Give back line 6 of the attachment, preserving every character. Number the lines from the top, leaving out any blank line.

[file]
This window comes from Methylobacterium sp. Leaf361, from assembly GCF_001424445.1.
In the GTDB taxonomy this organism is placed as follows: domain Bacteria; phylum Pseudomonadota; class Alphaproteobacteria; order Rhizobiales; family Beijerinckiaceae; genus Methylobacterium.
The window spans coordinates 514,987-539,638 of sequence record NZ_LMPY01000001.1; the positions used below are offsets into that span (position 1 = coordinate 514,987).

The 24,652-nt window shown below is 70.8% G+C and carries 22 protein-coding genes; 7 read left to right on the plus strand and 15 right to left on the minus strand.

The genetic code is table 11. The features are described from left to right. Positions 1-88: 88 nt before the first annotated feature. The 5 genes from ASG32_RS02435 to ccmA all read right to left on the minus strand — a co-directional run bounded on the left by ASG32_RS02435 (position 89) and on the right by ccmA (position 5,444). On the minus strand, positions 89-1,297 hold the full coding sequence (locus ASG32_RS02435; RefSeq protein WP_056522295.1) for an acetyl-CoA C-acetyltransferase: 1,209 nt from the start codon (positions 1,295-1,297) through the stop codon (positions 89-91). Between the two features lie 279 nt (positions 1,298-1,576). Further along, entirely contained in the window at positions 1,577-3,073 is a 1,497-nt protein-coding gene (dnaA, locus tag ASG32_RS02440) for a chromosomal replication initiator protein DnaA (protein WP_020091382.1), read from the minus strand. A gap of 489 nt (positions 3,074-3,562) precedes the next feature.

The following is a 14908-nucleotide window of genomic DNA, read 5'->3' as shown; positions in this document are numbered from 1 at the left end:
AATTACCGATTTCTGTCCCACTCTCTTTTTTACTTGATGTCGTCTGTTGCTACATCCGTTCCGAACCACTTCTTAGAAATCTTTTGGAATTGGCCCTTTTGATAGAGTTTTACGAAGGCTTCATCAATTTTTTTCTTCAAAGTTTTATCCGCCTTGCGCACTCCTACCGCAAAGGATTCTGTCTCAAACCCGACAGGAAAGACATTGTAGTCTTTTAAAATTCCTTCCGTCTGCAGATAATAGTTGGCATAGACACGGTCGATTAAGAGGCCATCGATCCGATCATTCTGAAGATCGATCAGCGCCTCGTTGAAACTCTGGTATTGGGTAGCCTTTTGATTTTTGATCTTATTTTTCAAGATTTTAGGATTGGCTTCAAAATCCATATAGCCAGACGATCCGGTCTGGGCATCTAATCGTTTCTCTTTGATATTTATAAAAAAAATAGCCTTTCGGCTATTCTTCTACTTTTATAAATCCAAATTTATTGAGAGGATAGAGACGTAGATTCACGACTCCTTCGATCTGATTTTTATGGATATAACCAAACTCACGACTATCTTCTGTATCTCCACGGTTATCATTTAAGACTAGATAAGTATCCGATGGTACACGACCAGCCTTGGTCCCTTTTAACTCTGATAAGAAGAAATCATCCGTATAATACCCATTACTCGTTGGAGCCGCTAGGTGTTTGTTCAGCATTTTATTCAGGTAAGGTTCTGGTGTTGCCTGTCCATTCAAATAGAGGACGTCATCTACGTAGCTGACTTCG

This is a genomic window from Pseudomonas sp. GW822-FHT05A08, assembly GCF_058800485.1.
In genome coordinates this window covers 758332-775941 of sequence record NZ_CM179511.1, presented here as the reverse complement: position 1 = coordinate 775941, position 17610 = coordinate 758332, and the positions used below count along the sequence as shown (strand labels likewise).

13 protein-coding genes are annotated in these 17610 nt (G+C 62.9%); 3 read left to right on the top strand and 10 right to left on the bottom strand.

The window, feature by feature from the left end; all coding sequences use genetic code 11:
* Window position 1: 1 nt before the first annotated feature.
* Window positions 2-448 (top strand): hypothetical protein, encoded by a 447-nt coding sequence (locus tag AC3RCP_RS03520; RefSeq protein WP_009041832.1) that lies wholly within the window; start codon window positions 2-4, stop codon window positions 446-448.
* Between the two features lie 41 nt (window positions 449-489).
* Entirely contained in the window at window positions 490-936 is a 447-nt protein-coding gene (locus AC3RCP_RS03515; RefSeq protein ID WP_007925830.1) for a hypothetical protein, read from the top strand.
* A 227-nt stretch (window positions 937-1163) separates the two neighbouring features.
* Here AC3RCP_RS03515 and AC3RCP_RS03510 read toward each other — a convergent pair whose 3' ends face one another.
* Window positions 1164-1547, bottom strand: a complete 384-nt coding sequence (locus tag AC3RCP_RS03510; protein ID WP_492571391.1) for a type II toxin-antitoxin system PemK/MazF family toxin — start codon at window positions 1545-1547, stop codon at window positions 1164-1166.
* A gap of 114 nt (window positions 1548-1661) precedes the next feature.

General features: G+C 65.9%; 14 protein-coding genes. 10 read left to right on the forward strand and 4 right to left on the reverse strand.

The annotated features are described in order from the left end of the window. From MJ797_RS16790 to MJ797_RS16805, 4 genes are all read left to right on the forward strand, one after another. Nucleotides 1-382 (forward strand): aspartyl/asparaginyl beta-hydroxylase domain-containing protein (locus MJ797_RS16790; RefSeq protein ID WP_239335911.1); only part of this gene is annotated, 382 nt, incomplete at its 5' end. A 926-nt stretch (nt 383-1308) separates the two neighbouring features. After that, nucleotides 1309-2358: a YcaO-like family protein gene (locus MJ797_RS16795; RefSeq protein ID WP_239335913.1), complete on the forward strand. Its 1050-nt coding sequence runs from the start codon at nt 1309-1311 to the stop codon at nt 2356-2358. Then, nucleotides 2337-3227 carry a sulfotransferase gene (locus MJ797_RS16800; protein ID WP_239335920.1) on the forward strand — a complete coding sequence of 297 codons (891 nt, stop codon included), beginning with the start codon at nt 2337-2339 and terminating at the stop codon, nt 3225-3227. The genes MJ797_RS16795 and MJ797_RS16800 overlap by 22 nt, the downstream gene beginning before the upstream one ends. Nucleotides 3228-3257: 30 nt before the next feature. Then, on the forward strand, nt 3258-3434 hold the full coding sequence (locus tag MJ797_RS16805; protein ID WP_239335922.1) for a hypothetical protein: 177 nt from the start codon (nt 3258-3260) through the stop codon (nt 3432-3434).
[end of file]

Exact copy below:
The following is a 14908-nucleotide window of genomic DNA, read 5'->3' as shown; positions in this document are numbered from 1 at the left end: